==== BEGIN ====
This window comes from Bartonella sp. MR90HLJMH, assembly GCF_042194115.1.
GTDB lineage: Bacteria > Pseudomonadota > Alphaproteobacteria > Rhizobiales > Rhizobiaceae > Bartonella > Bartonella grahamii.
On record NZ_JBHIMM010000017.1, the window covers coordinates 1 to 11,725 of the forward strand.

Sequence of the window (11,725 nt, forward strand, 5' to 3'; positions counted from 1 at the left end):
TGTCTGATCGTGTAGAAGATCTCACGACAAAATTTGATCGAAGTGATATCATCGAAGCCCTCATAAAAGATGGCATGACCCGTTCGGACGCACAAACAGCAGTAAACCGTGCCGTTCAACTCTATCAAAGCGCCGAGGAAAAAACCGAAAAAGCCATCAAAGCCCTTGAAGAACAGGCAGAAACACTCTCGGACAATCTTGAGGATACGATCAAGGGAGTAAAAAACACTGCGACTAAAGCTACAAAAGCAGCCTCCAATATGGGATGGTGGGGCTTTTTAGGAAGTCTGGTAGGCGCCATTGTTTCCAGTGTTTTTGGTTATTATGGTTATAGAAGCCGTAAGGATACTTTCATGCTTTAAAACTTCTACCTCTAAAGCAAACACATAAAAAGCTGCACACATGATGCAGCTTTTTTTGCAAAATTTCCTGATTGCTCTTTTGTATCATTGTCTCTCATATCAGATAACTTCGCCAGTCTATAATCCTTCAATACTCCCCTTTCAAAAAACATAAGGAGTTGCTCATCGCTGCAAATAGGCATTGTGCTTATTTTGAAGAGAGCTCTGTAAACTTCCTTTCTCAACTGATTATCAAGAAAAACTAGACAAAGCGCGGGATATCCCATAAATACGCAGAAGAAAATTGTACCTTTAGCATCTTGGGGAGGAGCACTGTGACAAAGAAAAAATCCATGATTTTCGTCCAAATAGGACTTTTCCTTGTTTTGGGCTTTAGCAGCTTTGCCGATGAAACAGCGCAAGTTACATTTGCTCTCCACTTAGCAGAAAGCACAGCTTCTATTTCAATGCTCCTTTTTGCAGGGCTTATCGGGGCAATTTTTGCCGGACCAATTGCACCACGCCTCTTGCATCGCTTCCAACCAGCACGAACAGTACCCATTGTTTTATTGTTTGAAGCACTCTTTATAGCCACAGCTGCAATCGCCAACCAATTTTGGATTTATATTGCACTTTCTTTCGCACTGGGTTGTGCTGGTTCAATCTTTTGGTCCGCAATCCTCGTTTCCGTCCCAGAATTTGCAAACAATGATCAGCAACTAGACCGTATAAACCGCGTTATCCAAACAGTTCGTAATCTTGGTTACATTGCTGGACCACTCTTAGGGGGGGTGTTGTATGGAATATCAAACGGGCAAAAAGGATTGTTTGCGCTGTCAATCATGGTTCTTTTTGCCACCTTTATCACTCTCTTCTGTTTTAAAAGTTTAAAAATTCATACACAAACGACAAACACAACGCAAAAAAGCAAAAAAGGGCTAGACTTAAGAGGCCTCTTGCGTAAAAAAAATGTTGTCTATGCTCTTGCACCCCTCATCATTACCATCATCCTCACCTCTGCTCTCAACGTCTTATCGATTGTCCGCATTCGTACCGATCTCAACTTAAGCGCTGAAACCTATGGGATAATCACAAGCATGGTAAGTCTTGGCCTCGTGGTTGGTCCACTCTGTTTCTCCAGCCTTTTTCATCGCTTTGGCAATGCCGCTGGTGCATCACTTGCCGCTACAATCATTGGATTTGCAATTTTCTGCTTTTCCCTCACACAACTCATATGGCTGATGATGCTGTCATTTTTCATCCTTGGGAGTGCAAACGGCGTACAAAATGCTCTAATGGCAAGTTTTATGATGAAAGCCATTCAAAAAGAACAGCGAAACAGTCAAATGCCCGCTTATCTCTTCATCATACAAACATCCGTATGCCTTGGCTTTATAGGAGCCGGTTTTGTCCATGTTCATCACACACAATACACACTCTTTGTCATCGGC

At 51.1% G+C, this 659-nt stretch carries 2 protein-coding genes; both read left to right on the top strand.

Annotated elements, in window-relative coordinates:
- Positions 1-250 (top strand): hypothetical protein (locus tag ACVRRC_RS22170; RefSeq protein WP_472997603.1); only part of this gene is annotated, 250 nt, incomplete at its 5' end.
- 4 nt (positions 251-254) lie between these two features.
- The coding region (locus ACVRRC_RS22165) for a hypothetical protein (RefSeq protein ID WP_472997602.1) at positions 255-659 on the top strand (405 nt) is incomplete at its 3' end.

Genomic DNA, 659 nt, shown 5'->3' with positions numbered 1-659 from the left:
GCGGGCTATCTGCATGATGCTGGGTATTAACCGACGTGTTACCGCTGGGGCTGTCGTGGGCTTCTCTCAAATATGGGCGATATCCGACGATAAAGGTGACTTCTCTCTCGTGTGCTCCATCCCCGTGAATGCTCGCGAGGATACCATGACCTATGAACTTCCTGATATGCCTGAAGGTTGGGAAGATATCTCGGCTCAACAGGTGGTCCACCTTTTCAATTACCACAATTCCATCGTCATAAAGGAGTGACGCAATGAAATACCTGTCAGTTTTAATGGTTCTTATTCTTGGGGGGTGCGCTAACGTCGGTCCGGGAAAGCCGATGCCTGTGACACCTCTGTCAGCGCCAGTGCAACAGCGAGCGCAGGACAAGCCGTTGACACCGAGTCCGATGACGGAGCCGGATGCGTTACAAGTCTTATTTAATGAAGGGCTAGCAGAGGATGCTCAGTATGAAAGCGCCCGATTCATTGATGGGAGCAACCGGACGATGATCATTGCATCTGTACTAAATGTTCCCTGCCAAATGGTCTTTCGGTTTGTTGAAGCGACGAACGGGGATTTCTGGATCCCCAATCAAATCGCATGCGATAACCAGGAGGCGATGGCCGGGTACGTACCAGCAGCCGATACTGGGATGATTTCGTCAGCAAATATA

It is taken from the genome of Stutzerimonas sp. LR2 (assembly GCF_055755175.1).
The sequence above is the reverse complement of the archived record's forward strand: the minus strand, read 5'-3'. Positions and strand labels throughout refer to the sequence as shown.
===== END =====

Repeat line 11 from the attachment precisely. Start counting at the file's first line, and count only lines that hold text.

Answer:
Genomic DNA, 659 nt, shown 5'->3' with positions numbered 1-659 from the left: